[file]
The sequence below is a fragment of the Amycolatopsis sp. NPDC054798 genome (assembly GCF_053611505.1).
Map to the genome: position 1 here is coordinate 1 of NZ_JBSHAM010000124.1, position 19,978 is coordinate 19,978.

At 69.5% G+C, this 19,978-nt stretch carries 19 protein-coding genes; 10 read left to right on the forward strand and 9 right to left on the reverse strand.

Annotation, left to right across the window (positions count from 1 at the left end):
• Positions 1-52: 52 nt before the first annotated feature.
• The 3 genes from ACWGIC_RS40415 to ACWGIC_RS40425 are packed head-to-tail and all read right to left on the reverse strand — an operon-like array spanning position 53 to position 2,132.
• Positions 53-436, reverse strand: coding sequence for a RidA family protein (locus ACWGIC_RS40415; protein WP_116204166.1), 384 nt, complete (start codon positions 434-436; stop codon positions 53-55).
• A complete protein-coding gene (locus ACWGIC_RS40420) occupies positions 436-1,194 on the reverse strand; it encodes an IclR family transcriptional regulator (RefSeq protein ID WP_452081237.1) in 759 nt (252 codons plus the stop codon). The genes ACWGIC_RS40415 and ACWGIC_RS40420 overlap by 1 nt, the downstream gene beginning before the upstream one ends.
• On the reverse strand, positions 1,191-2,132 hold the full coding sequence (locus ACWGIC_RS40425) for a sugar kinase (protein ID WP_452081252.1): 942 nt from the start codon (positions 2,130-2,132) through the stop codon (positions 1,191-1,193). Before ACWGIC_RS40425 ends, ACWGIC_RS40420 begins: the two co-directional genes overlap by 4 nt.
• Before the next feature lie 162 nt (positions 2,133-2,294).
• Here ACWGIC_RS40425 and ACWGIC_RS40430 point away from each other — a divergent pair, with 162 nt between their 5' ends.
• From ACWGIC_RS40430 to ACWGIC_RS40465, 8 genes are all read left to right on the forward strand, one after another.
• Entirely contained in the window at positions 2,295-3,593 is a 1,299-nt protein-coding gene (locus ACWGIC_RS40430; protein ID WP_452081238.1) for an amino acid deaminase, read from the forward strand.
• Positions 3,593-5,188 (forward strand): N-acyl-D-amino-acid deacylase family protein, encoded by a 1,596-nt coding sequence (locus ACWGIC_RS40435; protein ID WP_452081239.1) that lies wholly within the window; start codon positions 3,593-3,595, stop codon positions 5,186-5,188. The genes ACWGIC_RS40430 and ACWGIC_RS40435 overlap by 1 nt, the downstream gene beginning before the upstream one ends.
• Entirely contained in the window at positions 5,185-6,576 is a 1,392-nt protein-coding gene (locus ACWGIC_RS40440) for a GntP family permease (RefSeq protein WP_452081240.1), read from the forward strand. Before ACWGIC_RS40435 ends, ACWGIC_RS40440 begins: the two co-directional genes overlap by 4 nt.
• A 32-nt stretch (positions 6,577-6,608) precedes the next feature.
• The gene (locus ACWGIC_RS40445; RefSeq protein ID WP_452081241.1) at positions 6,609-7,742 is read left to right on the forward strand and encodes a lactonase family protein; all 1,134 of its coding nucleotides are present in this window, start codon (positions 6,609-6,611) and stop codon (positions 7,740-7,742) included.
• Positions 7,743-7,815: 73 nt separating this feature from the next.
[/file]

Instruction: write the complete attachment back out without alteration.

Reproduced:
The sequence below is a fragment of the Amycolatopsis sp. NPDC054798 genome (assembly GCF_053611505.1).
Map to the genome: position 1 here is coordinate 1 of NZ_JBSHAM010000124.1, position 19,978 is coordinate 19,978.

At 69.5% G+C, this 19,978-nt stretch carries 19 protein-coding genes; 10 read left to right on the forward strand and 9 right to left on the reverse strand.

Annotation, left to right across the window (positions count from 1 at the left end):
• Positions 1-52: 52 nt before the first annotated feature.
• The 3 genes from ACWGIC_RS40415 to ACWGIC_RS40425 are packed head-to-tail and all read right to left on the reverse strand — an operon-like array spanning position 53 to position 2,132.
• Positions 53-436, reverse strand: coding sequence for a RidA family protein (locus ACWGIC_RS40415; protein WP_116204166.1), 384 nt, complete (start codon positions 434-436; stop codon positions 53-55).
• A complete protein-coding gene (locus ACWGIC_RS40420) occupies positions 436-1,194 on the reverse strand; it encodes an IclR family transcriptional regulator (RefSeq protein ID WP_452081237.1) in 759 nt (252 codons plus the stop codon). The genes ACWGIC_RS40415 and ACWGIC_RS40420 overlap by 1 nt, the downstream gene beginning before the upstream one ends.
• On the reverse strand, positions 1,191-2,132 hold the full coding sequence (locus ACWGIC_RS40425) for a sugar kinase (protein ID WP_452081252.1): 942 nt from the start codon (positions 2,130-2,132) through the stop codon (positions 1,191-1,193). Before ACWGIC_RS40425 ends, ACWGIC_RS40420 begins: the two co-directional genes overlap by 4 nt.
• Before the next feature lie 162 nt (positions 2,133-2,294).
• Here ACWGIC_RS40425 and ACWGIC_RS40430 point away from each other — a divergent pair, with 162 nt between their 5' ends.
• From ACWGIC_RS40430 to ACWGIC_RS40465, 8 genes are all read left to right on the forward strand, one after another.
• Entirely contained in the window at positions 2,295-3,593 is a 1,299-nt protein-coding gene (locus ACWGIC_RS40430; protein ID WP_452081238.1) for an amino acid deaminase, read from the forward strand.
• Positions 3,593-5,188 (forward strand): N-acyl-D-amino-acid deacylase family protein, encoded by a 1,596-nt coding sequence (locus ACWGIC_RS40435; protein ID WP_452081239.1) that lies wholly within the window; start codon positions 3,593-3,595, stop codon positions 5,186-5,188. The genes ACWGIC_RS40430 and ACWGIC_RS40435 overlap by 1 nt, the downstream gene beginning before the upstream one ends.
• Entirely contained in the window at positions 5,185-6,576 is a 1,392-nt protein-coding gene (locus ACWGIC_RS40440) for a GntP family permease (RefSeq protein WP_452081240.1), read from the forward strand. Before ACWGIC_RS40435 ends, ACWGIC_RS40440 begins: the two co-directional genes overlap by 4 nt.
• A 32-nt stretch (positions 6,577-6,608) precedes the next feature.
• The gene (locus ACWGIC_RS40445; RefSeq protein ID WP_452081241.1) at positions 6,609-7,742 is read left to right on the forward strand and encodes a lactonase family protein; all 1,134 of its coding nucleotides are present in this window, start codon (positions 6,609-6,611) and stop codon (positions 7,740-7,742) included.
• Positions 7,743-7,815: 73 nt separating this feature from the next.